After Gram Sadak Yojna, Centre’s new scheme to focus on rural transport

Updated on Feb 17, 2016 08:00 AM IST

The new scheme, the Pradhan Mantri Gramin Parivahan Yojna (PMGPY), is crafted to improve and regulate transportation facilities in villages, and also enhance job opportunities for the rural youth — a key focus area for the Narendra Modi government.

Centre has a new scheme, Pradhan Mantri Gramin Parivahan Yojna (PMGPY), to improve and regulate transportation facilities in villages.(HT File Photo)
Centre has a new scheme, Pradhan Mantri Gramin Parivahan Yojna (PMGPY), to improve and regulate transportation facilities in villages.(HT File Photo)
Hindustan Times | By, New Delhi

The Centre plans a comprehensive rural transport system to complement two decades of building a web of roads in the countryside through an ambitious scheme, the Pradhan Mantri Gram Sadak Yojna (PMGSY).

The new scheme, the Pradhan Mantri Gramin Parivahan Yojna (PMGPY), is crafted to improve and regulate transportation facilities in villages, and also enhance job opportunities for the rural youth — a key focus area for the Narendra Modi government.

It includes a first-time plan to introduce viability gap funding (VGF) or the government sharing a part of the cost for public vehicles.

“Our pilot project may start with Rs 1,400 crore as VGF,” a senior rural development official said last week.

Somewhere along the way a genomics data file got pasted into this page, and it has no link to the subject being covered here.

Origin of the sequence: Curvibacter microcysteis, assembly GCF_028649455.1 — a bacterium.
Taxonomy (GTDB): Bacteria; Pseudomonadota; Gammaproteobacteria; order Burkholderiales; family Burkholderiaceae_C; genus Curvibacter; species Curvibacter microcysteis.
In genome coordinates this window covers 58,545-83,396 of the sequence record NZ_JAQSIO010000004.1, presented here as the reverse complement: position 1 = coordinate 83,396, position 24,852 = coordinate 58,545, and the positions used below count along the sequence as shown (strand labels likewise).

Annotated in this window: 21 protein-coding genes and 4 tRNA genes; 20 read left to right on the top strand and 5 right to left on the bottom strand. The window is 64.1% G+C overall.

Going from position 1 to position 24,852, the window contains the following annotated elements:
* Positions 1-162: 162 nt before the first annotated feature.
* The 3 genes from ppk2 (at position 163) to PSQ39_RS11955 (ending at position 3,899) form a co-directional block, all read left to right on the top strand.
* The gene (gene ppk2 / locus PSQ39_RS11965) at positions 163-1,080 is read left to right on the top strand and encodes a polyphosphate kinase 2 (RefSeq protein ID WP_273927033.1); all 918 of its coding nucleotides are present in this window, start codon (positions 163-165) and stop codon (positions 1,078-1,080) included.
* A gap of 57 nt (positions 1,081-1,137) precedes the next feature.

The VGF will be used as an incentive to ensure certain types of vehicles are used for local transportation and to check overloading. “The new scheme will address unsafe, poorly regulated, informal and unorganised rural transport services,” a concept paper prepared by the rural development ministry says.

The Centre and state governments will try to “leverage the PMGSY rural network through organised, efficient and affordable public transport”, the paper says.

Besides, the government hopes the transport scheme will provide new employment opportunities for skilled and semi-skilled rural youth.

This will be in line with Modi’s thrust as he apparently maintains at all meetings with the ministry that jobs should be the focus of rural schemes.

A recent report of a group of secretaries on innovative budgeting proposed to make employment potential the benchmark for any government scheme.

The rural road scheme, the backbone of the transport programme, is also set to get extra muscle in the 2016-17 budget. The annual funding, pegged at around Rs 17,000 crore, is likely to see almost a 40% jump in the next few years, underlining the Centre’s thrust to improve connectivity.

The PMGSY is handled entirely by the rural development ministry.

Union transport minister Nitin Gadkari, who started the first model project in Maharashtra, said: “The PMGSY had always enjoyed backing of the government cutting across political lines.”

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